In view of this shrinking civic space, we therefore call on Nigerian governments:
• To take concrete steps to reverse the trends of shrinking and closing civic spaces in development, to protect and enable space for civil society, including enabling laws and regulations, democratic accountability based on human rights norms and human rights standards, and the full protection of civil society under attack – such as social leaders, human rights defenders and gender rights activists;
• To repeal and halt all obnoxious laws, policies, and bills stifling operations of civil society including CAMA and social media bill and Hate Speech Bill that metes out death penalty on the violator especially the press as these policies are reminiscent of the Satanic Decree 2 of 1984;
• To respect democratic country ownership of national development plans, and recognize the importance of the inter-connected themes in achieving Agenda 2030 — civil society voice, eradicating poverty, women’s empowerment, fighting inequality, decent work, climate action and environmental justice — without which the realisation of the SDGs would be a mirage in Nigeria;
• To hold effective, inclusive and transparent consultations with CSOs regarding national development priorities and guarantee meaningful inclusive CSO participation in decision-making and creation of public policies all in tandem with the UN Agenda 2030 mantra of “Leave no one behind”; and implement public policies to promote and strengthen CSOs;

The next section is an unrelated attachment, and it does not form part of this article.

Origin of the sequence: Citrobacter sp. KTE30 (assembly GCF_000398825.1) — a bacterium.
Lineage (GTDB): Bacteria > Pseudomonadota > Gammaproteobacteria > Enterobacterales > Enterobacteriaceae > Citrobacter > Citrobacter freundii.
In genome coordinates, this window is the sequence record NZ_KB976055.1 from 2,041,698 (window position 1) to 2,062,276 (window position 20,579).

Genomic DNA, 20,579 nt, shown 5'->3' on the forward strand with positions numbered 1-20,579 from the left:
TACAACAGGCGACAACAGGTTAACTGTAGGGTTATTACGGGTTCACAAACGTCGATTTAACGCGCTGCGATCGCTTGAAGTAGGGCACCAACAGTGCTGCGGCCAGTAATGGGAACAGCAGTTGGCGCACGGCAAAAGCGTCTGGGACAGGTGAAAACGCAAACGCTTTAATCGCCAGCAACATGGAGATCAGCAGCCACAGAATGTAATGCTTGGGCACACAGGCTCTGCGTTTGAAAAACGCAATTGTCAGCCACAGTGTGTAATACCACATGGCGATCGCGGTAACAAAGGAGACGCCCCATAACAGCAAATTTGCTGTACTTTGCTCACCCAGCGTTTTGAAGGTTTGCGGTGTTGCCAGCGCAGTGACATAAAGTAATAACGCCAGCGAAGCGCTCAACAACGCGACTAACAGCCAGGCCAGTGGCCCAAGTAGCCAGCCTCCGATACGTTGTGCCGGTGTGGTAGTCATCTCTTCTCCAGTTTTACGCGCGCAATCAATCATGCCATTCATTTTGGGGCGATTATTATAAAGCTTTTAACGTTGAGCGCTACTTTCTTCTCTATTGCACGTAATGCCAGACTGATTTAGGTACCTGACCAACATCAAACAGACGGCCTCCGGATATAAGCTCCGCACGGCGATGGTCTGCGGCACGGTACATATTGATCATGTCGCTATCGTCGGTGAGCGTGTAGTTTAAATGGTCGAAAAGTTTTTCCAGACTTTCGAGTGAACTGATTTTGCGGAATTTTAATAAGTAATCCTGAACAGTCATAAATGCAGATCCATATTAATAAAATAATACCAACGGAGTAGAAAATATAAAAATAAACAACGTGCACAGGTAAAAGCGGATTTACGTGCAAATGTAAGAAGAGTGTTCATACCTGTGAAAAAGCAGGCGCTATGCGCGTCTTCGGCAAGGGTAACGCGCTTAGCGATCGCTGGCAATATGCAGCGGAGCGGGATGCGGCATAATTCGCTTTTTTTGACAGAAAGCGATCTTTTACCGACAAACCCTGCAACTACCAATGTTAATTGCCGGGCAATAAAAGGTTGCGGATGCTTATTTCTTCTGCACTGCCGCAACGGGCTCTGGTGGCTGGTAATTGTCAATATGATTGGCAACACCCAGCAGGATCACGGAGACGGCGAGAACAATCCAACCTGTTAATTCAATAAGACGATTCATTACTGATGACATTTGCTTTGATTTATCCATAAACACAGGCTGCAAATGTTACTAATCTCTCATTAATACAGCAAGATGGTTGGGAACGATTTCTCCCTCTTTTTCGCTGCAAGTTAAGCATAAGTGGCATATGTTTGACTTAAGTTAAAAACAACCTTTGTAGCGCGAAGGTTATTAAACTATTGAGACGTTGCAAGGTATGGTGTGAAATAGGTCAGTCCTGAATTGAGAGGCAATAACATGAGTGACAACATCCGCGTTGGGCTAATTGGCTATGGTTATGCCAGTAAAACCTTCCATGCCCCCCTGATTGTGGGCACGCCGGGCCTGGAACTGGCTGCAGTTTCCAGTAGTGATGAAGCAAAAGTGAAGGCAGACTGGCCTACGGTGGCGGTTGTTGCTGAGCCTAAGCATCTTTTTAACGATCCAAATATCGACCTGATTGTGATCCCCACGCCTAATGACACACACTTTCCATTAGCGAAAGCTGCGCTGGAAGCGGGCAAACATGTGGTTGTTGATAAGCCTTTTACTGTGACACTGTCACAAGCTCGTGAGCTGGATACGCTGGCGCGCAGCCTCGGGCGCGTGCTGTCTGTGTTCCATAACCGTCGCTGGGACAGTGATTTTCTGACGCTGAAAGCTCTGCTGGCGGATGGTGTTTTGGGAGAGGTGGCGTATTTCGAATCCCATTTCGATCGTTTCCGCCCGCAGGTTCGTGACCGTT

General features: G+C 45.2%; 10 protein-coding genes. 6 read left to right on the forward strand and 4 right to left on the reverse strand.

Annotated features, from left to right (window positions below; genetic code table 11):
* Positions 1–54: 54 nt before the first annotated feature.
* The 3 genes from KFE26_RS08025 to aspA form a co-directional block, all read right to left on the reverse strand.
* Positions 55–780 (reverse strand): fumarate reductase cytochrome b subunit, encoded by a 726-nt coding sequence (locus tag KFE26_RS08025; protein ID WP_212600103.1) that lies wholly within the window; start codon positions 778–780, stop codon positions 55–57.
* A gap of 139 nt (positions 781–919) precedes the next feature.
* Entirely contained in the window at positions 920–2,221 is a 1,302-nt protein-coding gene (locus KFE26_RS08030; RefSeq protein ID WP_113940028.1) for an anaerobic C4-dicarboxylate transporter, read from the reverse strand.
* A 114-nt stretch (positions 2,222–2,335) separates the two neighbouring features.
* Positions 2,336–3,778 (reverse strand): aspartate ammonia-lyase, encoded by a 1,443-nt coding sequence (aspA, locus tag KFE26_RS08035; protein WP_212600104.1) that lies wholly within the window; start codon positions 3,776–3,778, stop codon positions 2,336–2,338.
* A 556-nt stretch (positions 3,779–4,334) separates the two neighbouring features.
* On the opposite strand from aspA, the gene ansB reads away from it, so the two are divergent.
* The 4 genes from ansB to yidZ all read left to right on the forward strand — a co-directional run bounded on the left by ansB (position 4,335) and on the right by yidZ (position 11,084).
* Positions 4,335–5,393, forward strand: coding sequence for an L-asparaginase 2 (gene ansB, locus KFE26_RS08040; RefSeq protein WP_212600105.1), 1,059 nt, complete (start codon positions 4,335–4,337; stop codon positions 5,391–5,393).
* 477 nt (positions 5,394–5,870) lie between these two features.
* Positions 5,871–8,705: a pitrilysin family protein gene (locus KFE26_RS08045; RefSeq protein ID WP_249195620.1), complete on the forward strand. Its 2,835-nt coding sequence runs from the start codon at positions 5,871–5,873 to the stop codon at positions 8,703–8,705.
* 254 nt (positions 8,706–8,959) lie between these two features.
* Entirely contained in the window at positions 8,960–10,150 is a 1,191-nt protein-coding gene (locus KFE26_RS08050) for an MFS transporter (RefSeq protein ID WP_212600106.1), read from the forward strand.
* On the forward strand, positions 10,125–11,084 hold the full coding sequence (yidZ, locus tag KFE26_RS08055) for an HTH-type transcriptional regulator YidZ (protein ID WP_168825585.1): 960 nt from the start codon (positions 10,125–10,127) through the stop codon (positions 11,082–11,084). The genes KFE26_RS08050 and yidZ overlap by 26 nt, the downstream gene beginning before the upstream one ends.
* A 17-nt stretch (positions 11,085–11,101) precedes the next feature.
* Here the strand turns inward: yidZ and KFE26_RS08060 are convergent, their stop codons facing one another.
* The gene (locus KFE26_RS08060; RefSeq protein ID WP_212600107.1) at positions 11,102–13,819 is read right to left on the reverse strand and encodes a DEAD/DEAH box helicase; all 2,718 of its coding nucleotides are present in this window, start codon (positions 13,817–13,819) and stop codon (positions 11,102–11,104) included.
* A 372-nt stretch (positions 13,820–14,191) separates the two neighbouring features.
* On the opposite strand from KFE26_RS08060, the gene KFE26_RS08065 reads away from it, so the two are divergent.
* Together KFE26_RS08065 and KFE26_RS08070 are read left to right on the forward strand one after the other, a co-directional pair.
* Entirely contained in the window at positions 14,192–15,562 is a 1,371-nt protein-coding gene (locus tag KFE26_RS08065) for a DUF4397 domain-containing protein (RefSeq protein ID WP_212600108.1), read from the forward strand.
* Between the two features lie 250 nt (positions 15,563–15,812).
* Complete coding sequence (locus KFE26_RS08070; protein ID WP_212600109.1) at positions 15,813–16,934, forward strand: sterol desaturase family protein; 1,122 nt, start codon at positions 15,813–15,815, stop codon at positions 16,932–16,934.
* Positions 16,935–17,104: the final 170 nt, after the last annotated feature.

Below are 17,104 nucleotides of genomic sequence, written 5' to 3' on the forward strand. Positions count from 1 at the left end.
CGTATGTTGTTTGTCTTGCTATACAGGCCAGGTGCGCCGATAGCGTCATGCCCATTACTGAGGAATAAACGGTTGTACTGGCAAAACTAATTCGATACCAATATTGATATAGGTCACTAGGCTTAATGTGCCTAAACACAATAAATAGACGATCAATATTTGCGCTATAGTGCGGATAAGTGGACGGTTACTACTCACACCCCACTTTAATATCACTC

• To uphold the rule of law, shun impunity, respect human rights, promote the right to initiative of citizens, and uphold all fundamental rights and freedoms including, but not limited to, freedom of association, of expression, and political participation, the rights to peaceful assembly and information; and release unconditionally all the political prisoners and prisoners of conscience including the activists and journalists kept behind bars despite court injunction to release them on bail.
Our multi-stakeholders’ action is about organizing social (using Twitter, intagram, Facebook, web updates, whatsapp) and traditional (newspapers) media campaigns against the shrinking space for the CSOs and the press in Nigeria. This is to heighten the concerns and broaden activism on advancing CSO enabling environment, and monitoring EDC principles and implementation. The strengths of civil society are its diversity, its rootedness in communities and territories, its direct development experience, and its capacity for public engagement. We enjoin our pressmen to give this campaign widest publicity it deserves.
CAFSO-WRAG for Development is a humanitarian, not for profit, and non-governmental organization established in 1994 in Ibadan, Nigeria. Its main task is to challenge the structures and institutions that perpetuate poverty, hunger and preventable diseases, and campaign for the fulfilment of all socio-economic and human rights for sustainable human and ecological development. It is deploying a series of activities including a press conference, capacity building, and social media action to tackle the issue of the shrinking civic space in commemorating the 2020 CPDE National Level Campaigns against Shrinking Civic Space. We are hopeful that governments would reverse the trend of the repressive shrinking space with the understanding that the realisation of the 2030 Agenda is hinged on freedom of speech, respect for human rights, and upholding the rule of law.
Thank you, gentlemen of the press.
Dr. Tola Winjobi (PhD)
Principal Coordinator, CAFSO-WRAG for Development
African Representative, Civil Society Partnership for Development Effectiveness (CPDE)